Boulder Phil Concertmaster Charles Wetherbee brightens the stage with his spirited rendition of a Mozart classic and cornerstone in violin repertoire. Then transcend into the spiritual lyricism of Bruckner’s Symphony No. 7, justifiably considered one of the greatest symphonies ever written.


Sunday, January 22, 4:00PM


Macky Auditorium – Boulder, CO


Boulder Philharmonic Orchestra
Michael Butterman, conductor
Charles Wetherbee, violin
Violin Concerto No. 5
Symphony No. 7

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For $10 Student/Youth Tickets and personalized assistance with your ticket order, call the Boulder Phil Box Office at 303.449.1343 or email chris@boulderphil.org.

Beyond the Performance

Charles Wetherbee returns to Macky

Violinist Charles Wetherbee has performed throughout the world, including Europe, Asia, the Middle East, Canada, Mexico, and the United States. A devoted chamber musician, he is the first violinist of the Carpe Diem String Quartet. Mr. Wetherbee has been the recipient of numerous honors, including the Ashworth Artist and the George Hardesty awards. The Washington Post called Wetherbee “a consummate artist… with flawless technique”. The Virginia Pilot said that he “… gave a performance of great conviction and emotion”. The Columbus Dispatch wrote “… a first rate showman… his double-stops, harmonics, and beautiful sound kept the audience spellbound”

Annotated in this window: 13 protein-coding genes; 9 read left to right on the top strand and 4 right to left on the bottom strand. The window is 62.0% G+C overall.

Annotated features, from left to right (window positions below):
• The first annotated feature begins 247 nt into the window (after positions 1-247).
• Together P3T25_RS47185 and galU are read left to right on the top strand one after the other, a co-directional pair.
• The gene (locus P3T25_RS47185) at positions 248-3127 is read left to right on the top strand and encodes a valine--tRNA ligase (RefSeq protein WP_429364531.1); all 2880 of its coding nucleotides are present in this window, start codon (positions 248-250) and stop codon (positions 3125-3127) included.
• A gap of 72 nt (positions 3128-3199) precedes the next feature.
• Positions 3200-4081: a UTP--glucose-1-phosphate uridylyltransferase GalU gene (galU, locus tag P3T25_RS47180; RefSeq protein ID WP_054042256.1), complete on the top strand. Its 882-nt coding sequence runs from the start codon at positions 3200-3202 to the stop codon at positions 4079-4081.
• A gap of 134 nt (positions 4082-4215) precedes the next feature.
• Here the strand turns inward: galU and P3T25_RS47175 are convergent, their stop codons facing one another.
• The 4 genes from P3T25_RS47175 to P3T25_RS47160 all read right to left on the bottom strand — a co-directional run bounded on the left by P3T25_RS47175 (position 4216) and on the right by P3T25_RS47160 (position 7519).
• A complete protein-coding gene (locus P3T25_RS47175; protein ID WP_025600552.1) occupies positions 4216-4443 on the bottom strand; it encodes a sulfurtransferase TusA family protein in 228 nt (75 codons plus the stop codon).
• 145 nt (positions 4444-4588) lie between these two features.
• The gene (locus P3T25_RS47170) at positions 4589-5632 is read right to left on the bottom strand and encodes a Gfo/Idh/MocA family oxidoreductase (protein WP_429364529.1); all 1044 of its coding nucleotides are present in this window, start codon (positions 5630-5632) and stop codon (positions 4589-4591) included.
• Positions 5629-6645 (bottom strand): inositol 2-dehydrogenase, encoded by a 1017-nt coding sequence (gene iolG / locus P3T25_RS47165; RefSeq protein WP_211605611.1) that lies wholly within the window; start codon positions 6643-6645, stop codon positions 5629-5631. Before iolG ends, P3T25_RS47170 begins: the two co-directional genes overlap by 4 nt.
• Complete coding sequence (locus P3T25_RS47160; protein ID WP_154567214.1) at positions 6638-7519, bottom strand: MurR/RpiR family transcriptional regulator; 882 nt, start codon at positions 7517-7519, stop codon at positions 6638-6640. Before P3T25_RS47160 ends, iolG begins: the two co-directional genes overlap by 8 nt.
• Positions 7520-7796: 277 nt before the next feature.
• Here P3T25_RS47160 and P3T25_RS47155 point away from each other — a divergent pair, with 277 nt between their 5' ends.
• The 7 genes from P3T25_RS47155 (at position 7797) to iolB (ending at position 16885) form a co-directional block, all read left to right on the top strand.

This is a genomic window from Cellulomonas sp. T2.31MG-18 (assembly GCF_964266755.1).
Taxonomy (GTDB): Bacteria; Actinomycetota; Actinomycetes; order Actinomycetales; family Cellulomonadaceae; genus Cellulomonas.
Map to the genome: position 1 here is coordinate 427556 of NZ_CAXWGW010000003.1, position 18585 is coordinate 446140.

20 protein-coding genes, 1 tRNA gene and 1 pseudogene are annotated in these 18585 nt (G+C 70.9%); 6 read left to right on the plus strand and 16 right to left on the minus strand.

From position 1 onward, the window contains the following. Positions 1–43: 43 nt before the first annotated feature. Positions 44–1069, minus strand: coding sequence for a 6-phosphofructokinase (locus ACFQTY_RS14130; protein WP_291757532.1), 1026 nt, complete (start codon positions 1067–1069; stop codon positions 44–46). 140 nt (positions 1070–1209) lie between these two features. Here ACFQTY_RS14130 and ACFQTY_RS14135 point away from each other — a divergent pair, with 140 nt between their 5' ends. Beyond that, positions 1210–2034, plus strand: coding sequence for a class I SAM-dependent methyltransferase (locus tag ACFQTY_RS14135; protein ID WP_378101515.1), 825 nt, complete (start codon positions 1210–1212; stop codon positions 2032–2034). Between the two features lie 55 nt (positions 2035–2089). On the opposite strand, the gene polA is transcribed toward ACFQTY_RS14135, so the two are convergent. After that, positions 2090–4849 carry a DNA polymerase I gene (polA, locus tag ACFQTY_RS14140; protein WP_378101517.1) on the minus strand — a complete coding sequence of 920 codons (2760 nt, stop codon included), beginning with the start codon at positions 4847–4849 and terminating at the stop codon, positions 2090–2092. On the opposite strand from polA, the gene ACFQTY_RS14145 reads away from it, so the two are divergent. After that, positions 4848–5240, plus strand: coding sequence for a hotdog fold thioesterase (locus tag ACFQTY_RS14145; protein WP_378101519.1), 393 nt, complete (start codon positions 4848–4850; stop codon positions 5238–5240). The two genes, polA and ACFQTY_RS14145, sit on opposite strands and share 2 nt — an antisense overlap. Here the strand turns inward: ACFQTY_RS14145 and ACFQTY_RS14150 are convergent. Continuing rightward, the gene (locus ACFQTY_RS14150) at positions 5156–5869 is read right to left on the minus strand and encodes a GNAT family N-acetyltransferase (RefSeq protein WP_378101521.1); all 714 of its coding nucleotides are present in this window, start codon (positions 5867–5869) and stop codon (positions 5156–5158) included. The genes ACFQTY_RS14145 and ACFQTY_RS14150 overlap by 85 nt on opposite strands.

Bruckner’s Symphony No. 7 receives a 15-minute standing ovation

Anton Bruckner (1824-1896) composed his ever-popular Seventh Symphony between the years 1881-1883. It was then subject to further revisions in 1885. The premiere was given by the Gewandhaus Orchestra under the baton of Arthur Nikisch in Lepizig in December 1884. The symphony bought the composer great success, and at the age of sixty, this was the most public fame that Bruckner had experienced. The standing ovations that followed the finale movement of the Seventh Symphony reportedly lasted a whole 15 minutes. From ClassicalAlexBurns.com | Written by Alex Burns

How Mozart’s No. 5 became known as the “Turkish Concerto”

It is the third movement that gives this concerto its nickname, the “Turkish Concerto.”  In the middle of a graceful minuet movement, the music suddenly switches to an Allegro in the minor mode, and the meter changes from 3/4 to 2/4, as the violin and orchestra take up what is meant to suggest wild Turkish music.  Turkish culture enjoyed a considerable fashion in eighteenth-century Europe with Turkish coffee, Turkish subjects in dramas and paintings, popular stories about Turkey in many operas, and many rulers creating janissary bands for their armies.  Those janissary bands included not only loud wind instruments (e.g. fifes and shawms) but also “exotic” percussion (cymbals, triangles, and various drums), effects that many European composers imitated for special effects. From Boston Baroque | Written by Martin Pearlman